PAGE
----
The sexual dimorphism of anticardiolipin autoantibodies in acute Q fever patients.


Aix-Marseille University, IRD, APHM, MEPHI, IHU-Méditerranée Infection, Marseille, France. Electronic address: [Email]


OBJECTIVE : Q fever is a zoonotic disease caused by Coxiella burnetii which affects men more than women (sex ratio men/women: 2.2). Acute Q fever complications are associated with elevation of anticardiolipin (aCL) antibodies. Here, we investigate the sexual dimorphism of aCL antibodies during acute C. burnetii infection.
METHODS : IgG aCL antibodies were evaluated at the time of Q fever serological diagnosis with enzyme-linked immunosorbent assay. Results were analysed according to sex.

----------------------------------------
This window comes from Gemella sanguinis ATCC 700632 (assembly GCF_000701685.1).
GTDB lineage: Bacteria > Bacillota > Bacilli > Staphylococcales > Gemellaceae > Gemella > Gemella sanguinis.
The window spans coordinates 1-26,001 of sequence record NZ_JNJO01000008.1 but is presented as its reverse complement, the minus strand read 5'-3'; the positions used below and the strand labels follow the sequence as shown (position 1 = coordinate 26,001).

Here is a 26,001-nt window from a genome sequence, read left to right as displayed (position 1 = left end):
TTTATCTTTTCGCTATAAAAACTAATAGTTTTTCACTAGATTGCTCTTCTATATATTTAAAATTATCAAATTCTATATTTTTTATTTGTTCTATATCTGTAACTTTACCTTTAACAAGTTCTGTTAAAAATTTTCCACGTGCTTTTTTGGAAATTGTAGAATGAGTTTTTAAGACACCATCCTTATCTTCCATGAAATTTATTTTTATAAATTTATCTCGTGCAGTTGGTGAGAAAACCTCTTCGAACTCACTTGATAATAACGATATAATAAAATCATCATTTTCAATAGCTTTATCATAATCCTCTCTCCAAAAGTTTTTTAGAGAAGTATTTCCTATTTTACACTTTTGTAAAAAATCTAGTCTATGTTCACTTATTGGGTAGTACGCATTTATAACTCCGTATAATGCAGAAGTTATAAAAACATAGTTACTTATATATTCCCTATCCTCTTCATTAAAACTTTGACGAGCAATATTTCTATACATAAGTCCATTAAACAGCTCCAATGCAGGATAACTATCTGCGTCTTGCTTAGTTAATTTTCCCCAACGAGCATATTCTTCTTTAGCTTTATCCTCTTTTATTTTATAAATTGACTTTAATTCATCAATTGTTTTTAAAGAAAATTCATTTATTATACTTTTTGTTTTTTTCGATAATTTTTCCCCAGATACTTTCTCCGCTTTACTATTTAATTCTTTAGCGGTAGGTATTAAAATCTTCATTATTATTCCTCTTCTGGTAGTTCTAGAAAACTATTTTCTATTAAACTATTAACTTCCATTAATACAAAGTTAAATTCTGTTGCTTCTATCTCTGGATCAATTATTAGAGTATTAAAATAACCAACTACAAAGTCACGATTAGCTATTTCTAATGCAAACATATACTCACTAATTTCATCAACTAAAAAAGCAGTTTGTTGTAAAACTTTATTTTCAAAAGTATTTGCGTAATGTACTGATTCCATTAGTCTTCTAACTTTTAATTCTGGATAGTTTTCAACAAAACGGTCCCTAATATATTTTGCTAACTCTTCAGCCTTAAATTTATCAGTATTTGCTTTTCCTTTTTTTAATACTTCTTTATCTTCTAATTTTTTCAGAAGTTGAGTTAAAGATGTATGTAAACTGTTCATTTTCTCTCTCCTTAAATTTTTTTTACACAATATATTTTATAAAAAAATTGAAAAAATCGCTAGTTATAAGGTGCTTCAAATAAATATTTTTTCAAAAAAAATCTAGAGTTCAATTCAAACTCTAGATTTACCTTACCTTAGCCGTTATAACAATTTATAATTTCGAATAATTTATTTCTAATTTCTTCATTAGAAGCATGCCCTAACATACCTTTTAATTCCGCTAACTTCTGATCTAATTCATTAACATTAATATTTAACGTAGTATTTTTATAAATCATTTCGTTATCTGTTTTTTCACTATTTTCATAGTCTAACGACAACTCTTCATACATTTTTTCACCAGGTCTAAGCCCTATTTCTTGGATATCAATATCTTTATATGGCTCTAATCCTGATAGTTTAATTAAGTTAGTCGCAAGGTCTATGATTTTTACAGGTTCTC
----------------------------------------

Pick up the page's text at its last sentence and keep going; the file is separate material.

RESULTS : Among the 1323 patients with Q fever tested for aCL, 1013 had acute Q fever (692 men/321 women) and 310 had persistent focalized infection (226 men/84 women). In cases of acute Q fever, men presented a significantly higher proportion of positive aCL antibodies (351/692, 50.7%) than women (113/321, 35.2%) (p <0.05). In addition, men had significantly higher aCL antibodies levels than women (p <0.001).
CONCLUSIONS : We highlight a relationship between sex and markers of autoimmunity during Q fever. Further investigations are necessary to better understand the mechanisms of this sexual dimorphism.


Antibodies,Anticardiolipin,Autoimmunity,Coxiella burnetii,Gender,Q fever,Sex,

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